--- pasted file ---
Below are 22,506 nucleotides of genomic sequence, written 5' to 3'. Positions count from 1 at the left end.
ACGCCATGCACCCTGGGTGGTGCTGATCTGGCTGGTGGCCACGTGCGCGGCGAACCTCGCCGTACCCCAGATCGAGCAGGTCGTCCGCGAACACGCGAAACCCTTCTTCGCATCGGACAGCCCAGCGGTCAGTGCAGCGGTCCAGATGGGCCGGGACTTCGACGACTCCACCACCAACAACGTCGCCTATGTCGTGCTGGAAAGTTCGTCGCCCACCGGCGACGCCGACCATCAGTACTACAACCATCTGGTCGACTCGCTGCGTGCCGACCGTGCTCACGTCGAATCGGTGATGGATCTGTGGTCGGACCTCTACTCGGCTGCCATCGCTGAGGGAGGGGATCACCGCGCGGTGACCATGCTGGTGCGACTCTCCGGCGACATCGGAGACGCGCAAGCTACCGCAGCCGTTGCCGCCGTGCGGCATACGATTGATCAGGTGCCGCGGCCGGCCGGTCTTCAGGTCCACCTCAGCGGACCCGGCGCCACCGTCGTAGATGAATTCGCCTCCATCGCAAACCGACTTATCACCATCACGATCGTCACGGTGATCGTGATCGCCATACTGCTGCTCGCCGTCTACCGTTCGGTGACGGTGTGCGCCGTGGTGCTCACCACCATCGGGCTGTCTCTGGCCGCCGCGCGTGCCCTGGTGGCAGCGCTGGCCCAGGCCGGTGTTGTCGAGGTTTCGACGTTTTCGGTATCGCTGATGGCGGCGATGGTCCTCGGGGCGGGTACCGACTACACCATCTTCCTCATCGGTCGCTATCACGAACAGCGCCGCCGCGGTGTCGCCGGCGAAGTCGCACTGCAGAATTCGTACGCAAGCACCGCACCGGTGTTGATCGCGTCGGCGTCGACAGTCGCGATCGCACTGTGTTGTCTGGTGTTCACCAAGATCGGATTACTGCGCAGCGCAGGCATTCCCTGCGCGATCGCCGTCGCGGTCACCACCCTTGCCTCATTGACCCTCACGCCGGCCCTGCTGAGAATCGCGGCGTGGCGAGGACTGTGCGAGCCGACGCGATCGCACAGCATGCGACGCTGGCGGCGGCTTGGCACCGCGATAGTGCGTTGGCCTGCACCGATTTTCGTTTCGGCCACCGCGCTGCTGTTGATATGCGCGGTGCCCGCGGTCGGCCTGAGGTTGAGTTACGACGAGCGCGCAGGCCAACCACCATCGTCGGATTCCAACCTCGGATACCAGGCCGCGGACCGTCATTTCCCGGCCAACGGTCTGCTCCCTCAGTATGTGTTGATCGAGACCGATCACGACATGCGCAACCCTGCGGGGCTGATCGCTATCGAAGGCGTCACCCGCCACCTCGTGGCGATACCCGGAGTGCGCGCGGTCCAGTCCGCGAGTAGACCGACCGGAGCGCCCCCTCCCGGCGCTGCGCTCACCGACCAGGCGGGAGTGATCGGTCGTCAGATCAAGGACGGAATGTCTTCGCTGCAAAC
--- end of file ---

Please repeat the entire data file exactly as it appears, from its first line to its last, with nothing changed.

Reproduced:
Below are 22,506 nucleotides of genomic sequence, written 5' to 3'. Positions count from 1 at the left end.
ACGCCATGCACCCTGGGTGGTGCTGATCTGGCTGGTGGCCACGTGCGCGGCGAACCTCGCCGTACCCCAGATCGAGCAGGTCGTCCGCGAACACGCGAAACCCTTCTTCGCATCGGACAGCCCAGCGGTCAGTGCAGCGGTCCAGATGGGCCGGGACTTCGACGACTCCACCACCAACAACGTCGCCTATGTCGTGCTGGAAAGTTCGTCGCCCACCGGCGACGCCGACCATCAGTACTACAACCATCTGGTCGACTCGCTGCGTGCCGACCGTGCTCACGTCGAATCGGTGATGGATCTGTGGTCGGACCTCTACTCGGCTGCCATCGCTGAGGGAGGGGATCACCGCGCGGTGACCATGCTGGTGCGACTCTCCGGCGACATCGGAGACGCGCAAGCTACCGCAGCCGTTGCCGCCGTGCGGCATACGATTGATCAGGTGCCGCGGCCGGCCGGTCTTCAGGTCCACCTCAGCGGACCCGGCGCCACCGTCGTAGATGAATTCGCCTCCATCGCAAACCGACTTATCACCATCACGATCGTCACGGTGATCGTGATCGCCATACTGCTGCTCGCCGTCTACCGTTCGGTGACGGTGTGCGCCGTGGTGCTCACCACCATCGGGCTGTCTCTGGCCGCCGCGCGTGCCCTGGTGGCAGCGCTGGCCCAGGCCGGTGTTGTCGAGGTTTCGACGTTTTCGGTATCGCTGATGGCGGCGATGGTCCTCGGGGCGGGTACCGACTACACCATCTTCCTCATCGGTCGCTATCACGAACAGCGCCGCCGCGGTGTCGCCGGCGAAGTCGCACTGCAGAATTCGTACGCAAGCACCGCACCGGTGTTGATCGCGTCGGCGTCGACAGTCGCGATCGCACTGTGTTGTCTGGTGTTCACCAAGATCGGATTACTGCGCAGCGCAGGCATTCCCTGCGCGATCGCCGTCGCGGTCACCACCCTTGCCTCATTGACCCTCACGCCGGCCCTGCTGAGAATCGCGGCGTGGCGAGGACTGTGCGAGCCGACGCGATCGCACAGCATGCGACGCTGGCGGCGGCTTGGCACCGCGATAGTGCGTTGGCCTGCACCGATTTTCGTTTCGGCCACCGCGCTGCTGTTGATATGCGCGGTGCCCGCGGTCGGCCTGAGGTTGAGTTACGACGAGCGCGCAGGCCAACCACCATCGTCGGATTCCAACCTCGGATACCAGGCCGCGGACCGTCATTTCCCGGCCAACGGTCTGCTCCCTCAGTATGTGTTGATCGAGACCGATCACGACATGCGCAACCCTGCGGGGCTGATCGCTATCGAAGGCGTCACCCGCCACCTCGTGGCGATACCCGGAGTGCGCGCGGTCCAGTCCGCGAGTAGACCGACCGGAGCGCCCCCTCCCGGCGCTGCGCTCACCGACCAGGCGGGAGTGATCGGTCGTCAGATCAAGGACGGAATGTCTTCGCTGCAAAC